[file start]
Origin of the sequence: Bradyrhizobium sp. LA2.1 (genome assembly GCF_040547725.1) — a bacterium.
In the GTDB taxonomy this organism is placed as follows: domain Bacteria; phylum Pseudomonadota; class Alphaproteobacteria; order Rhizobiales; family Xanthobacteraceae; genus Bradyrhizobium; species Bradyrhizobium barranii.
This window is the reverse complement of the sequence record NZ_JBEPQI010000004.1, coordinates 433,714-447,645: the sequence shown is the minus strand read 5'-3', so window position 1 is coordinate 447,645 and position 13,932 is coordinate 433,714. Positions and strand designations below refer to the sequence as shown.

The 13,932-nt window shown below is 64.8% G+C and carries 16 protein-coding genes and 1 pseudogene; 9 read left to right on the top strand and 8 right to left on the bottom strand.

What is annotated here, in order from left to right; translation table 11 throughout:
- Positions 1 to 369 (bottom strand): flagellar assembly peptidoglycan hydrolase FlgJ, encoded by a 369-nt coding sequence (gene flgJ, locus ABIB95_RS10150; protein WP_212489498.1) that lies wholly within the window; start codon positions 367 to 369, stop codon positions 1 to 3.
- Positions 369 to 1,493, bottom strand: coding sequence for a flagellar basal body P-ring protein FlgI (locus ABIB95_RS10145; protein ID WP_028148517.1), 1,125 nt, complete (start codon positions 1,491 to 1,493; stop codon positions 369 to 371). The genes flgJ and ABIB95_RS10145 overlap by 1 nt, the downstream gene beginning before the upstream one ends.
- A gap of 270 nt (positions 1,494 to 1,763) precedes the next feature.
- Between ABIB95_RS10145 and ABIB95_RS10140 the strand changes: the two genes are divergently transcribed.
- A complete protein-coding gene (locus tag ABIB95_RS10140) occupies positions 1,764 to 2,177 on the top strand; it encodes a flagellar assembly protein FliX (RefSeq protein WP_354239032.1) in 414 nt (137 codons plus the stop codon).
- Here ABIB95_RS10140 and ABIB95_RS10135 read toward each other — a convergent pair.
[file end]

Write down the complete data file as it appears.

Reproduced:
Origin of the sequence: Bradyrhizobium sp. LA2.1 (genome assembly GCF_040547725.1) — a bacterium.
In the GTDB taxonomy this organism is placed as follows: domain Bacteria; phylum Pseudomonadota; class Alphaproteobacteria; order Rhizobiales; family Xanthobacteraceae; genus Bradyrhizobium; species Bradyrhizobium barranii.
This window is the reverse complement of the sequence record NZ_JBEPQI010000004.1, coordinates 433,714-447,645: the sequence shown is the minus strand read 5'-3', so window position 1 is coordinate 447,645 and position 13,932 is coordinate 433,714. Positions and strand designations below refer to the sequence as shown.

The 13,932-nt window shown below is 64.8% G+C and carries 16 protein-coding genes and 1 pseudogene; 9 read left to right on the top strand and 8 right to left on the bottom strand.

What is annotated here, in order from left to right; translation table 11 throughout:
- Positions 1 to 369 (bottom strand): flagellar assembly peptidoglycan hydrolase FlgJ, encoded by a 369-nt coding sequence (gene flgJ, locus ABIB95_RS10150; protein WP_212489498.1) that lies wholly within the window; start codon positions 367 to 369, stop codon positions 1 to 3.
- Positions 369 to 1,493, bottom strand: coding sequence for a flagellar basal body P-ring protein FlgI (locus ABIB95_RS10145; protein ID WP_028148517.1), 1,125 nt, complete (start codon positions 1,491 to 1,493; stop codon positions 369 to 371). The genes flgJ and ABIB95_RS10145 overlap by 1 nt, the downstream gene beginning before the upstream one ends.
- A gap of 270 nt (positions 1,494 to 1,763) precedes the next feature.
- Between ABIB95_RS10145 and ABIB95_RS10140 the strand changes: the two genes are divergently transcribed.
- A complete protein-coding gene (locus tag ABIB95_RS10140) occupies positions 1,764 to 2,177 on the top strand; it encodes a flagellar assembly protein FliX (RefSeq protein WP_354239032.1) in 414 nt (137 codons plus the stop codon).
- Here ABIB95_RS10140 and ABIB95_RS10135 read toward each other — a convergent pair.